It’s always when the communication around a place is so broad, that my expectations get high and I end disappointed.
I do understand that, even if technically cooking is a science (eg. the grilled meat does maillard reaction at a specific temperature etc.), you can’t forget the human factor and the outcome of the dish can’t always be constant.
But when I look at a place I don’t look only at the food: if the service is terrible, it’s ruining my food experience, same thing if the interior design of the place makes you stressful (fastfood layout). I always consider that in my total evaluation.
Though this is not only that, I start feeling I can’t really trust the reviews of the most famous sites from the field. This weekend, while I was heading to Bolzano, I read an article about a Michelin star level burger place there. So I went to try this gourmet burger with bread made based on a Michelin star chef recipe. The bread was so dry, that I was suffocating while chewing, the beef, even if supposed to be medium cooked Angus, was dry as well and with my friend, we almost got sick (terrible digestion process). Besides it always makes me smile seeing a place promoting km0 veggies when the premium beef comes from Aberdeen (the salad comes from grandma garden, but the beef flew over seas from the north of Scotland). If you want to promote social conscious food, why don’t you use premium beef from your own country? I guess romagnola (premium beef from Emilia Romagna region which is not so far from South Tyrol) is less known than Angus (more trendy).
Anyway, that’s not the topic, me expressing my sarcasm around the marketing and the cutie face effect on the promotion of some restaurants, ooops, apologize for that.
I always thought that never been to Gino Sorbillo was a huge gap for my pizza culture. I remember when he opened in Duomo, you have to queue for hours to enter as you could not book a table (napolitan style).
I finally got the opportunity to go there a night. I thought it was a good idea as I was in Duomo area and the night in this area there is not that much nice restaurant place.
So I brought one of my French friend, just arrived in Milan, telling him it was supposed to be one of the best pizza in town.
We entered the restaurant and I immediately feel in a fast food for tourists: the choice of the furniture, the layout, the army of waiters with Italian flag on their uniform, the chaos ruling at the cashdesk.
We were led to a table and started to read the tablemat-menu. I don’t know if it’s because it was 10pm and I was tired, but I never saw a menu so difficult to read. I had to read the description of the pizza at least 4 times as I could not focus. The waiter was keep coming back saying "have you made a choice"? She was a bit pushy and we felt pressured. My friend even to make fun at me said “oh you can write in your blog that she’s really stressful” and I laughed.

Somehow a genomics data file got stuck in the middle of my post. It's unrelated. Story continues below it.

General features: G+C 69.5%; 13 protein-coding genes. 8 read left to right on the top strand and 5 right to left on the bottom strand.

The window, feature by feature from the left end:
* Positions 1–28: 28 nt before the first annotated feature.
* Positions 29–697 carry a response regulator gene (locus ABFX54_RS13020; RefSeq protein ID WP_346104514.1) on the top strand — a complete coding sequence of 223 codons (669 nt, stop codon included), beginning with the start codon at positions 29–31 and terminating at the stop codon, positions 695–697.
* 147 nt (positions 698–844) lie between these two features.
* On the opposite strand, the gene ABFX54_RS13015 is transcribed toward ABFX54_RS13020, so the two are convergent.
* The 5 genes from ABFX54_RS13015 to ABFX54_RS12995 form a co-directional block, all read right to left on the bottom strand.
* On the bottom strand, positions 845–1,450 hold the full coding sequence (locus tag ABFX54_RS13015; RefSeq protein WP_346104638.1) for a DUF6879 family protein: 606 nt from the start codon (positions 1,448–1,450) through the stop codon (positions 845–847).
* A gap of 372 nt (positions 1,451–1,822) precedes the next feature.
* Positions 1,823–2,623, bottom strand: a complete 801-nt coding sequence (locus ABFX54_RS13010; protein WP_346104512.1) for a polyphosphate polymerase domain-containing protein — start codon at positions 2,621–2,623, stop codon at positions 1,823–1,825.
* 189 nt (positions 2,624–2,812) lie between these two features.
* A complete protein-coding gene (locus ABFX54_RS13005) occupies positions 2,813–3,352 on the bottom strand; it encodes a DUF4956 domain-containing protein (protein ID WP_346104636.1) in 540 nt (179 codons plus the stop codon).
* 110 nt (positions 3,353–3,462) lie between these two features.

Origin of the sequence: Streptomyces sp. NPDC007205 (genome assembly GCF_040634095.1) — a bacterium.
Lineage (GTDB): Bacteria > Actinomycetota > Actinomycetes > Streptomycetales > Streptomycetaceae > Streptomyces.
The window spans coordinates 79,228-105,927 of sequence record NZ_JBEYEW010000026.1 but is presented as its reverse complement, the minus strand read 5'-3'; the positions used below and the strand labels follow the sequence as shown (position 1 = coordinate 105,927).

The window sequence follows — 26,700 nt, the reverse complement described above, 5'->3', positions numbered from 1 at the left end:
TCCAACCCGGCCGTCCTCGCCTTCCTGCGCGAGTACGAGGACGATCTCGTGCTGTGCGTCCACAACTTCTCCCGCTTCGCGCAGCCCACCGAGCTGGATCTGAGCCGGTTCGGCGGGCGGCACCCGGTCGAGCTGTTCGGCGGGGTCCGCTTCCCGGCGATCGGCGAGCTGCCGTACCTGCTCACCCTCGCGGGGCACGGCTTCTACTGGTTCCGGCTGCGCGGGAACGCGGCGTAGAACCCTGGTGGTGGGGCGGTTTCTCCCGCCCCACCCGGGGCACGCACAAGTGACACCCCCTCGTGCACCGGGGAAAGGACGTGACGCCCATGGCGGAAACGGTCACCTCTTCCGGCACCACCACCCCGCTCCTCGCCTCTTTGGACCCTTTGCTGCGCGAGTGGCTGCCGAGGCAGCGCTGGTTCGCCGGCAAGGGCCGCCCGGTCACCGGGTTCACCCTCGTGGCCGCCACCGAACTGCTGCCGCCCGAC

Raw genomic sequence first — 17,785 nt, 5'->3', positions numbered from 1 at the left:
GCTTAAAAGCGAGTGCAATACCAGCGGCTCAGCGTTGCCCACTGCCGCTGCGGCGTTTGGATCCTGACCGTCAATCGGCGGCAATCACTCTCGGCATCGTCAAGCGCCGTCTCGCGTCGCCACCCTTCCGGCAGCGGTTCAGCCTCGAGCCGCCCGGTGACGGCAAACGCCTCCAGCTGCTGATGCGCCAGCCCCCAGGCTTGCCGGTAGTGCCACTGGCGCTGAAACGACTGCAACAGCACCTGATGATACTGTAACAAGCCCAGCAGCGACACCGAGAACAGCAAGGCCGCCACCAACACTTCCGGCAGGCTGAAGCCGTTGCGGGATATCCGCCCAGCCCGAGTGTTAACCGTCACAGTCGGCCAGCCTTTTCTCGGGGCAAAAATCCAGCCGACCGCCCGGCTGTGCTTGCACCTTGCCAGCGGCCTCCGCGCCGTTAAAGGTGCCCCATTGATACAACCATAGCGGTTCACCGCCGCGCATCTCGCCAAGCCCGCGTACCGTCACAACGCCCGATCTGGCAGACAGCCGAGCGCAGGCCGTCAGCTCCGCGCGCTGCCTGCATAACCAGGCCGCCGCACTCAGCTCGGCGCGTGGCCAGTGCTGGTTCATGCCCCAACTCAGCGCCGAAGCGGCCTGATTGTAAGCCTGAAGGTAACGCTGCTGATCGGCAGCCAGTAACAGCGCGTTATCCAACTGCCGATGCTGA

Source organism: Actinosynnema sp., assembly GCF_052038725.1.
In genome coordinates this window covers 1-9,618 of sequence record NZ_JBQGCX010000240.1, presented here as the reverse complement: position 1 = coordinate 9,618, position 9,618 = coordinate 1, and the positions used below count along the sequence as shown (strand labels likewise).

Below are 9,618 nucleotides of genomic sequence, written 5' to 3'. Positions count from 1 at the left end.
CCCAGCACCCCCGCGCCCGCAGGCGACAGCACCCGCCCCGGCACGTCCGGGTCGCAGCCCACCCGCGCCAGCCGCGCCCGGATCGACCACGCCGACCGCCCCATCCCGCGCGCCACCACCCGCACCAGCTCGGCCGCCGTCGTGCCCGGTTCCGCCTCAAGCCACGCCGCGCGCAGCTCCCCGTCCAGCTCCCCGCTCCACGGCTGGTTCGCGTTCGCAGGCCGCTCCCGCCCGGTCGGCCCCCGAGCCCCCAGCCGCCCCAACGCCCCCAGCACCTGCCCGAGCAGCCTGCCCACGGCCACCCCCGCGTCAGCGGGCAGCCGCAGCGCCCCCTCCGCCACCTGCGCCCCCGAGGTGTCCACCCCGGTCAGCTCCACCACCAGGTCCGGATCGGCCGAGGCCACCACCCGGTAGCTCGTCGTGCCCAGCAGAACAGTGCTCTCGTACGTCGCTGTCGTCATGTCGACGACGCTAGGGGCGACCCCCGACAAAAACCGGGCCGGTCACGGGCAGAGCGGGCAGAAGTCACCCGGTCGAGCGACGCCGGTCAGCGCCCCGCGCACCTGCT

Basically the menu is about promoting traditional products, slow food products. The only thing is that if you give me the name of a small city in the countryside, I have no idea what is the product associated. I’m glad to know that the flour is organic, that thanks to Gino partnership with slowfood presidios, some local producers can be known and continue making their products, but education is about being user friendly, otherwise you can’t remind the names. If you want to make people conscious about this problematic, it’s not only about providing tasty ingredients, it’s about telling them a story and explaining them why it is important to promote traditions.
My conclusion was that if you go there, don’t expect to find a standard pizza to eat, even if, at the end, most of them were looking like margherita to me. There was even a Massimo Bottura pizza, can you believe it? It’s like when Sadler does Panini for panino giusto, most of the time I start dreaming about something incredible or surprisingly unusual, and the outcome is just normal.
Anyway, we finally ordered two pizzas with nastro azurro draft beers (choice of beers limited).
When the pizza arrived, they were huge, I felt almost in Da Willys, the pizzeria that makes the biggest pizza I have ever seen (exception of the place making meters of pizza to share with friends).
Of course, I had made the mistake on the pomodoro, because it was not sauce but fresh (pomodoro does not mean pomodorini but does not mean sauce either apparently).
So, how was it ? The pizza was good. But does it deserves to be promote as the best pizzeria of Milan ? I have serious doubt.
The crust consitence was a bit chewy, I was tearing pieces of it, it was like eating a giant cheese nan.
Apart the food, I would say I've been definitely disappointed by the place: service not nice, fast food style layout, too bright lights, toilets dirty (feeling at mc donalds).
Did I came the wrong day ? Well the furniture layout and the light, won’t change another day and probably the cold staff either ( I heard other friends making similar comments about the staff, maybe they're sick of tourists…).
What is my conclusion ?
I’m still a huge fan of La Taverna in Via Anzani and neither piccola ischia or gino sorbillo so far made me changed my mind about what could the best Milanese napolitan pizza.
I think I should go to Naples to really understand what is a napolitan pizza in the mind of someone from Campania… and then go exploring all the pizzerias of Milan starting with Lievità, Pizza Am and Pizza Society, to see which one is the closest. Cause as my friends from Napoli would say, you can't find napolitan pizza in Milan. it's a bit like when my Friend from Genoa, was saying the foccacia genovese is unique cause the minerals of the water have an effect on the dough rising...
P.S I read a book about brain behavior, apparently we’re always more severe in our judgement, when we have positive expectation for something. So better less marketing promotion and more humility if you want me to be less critics :-)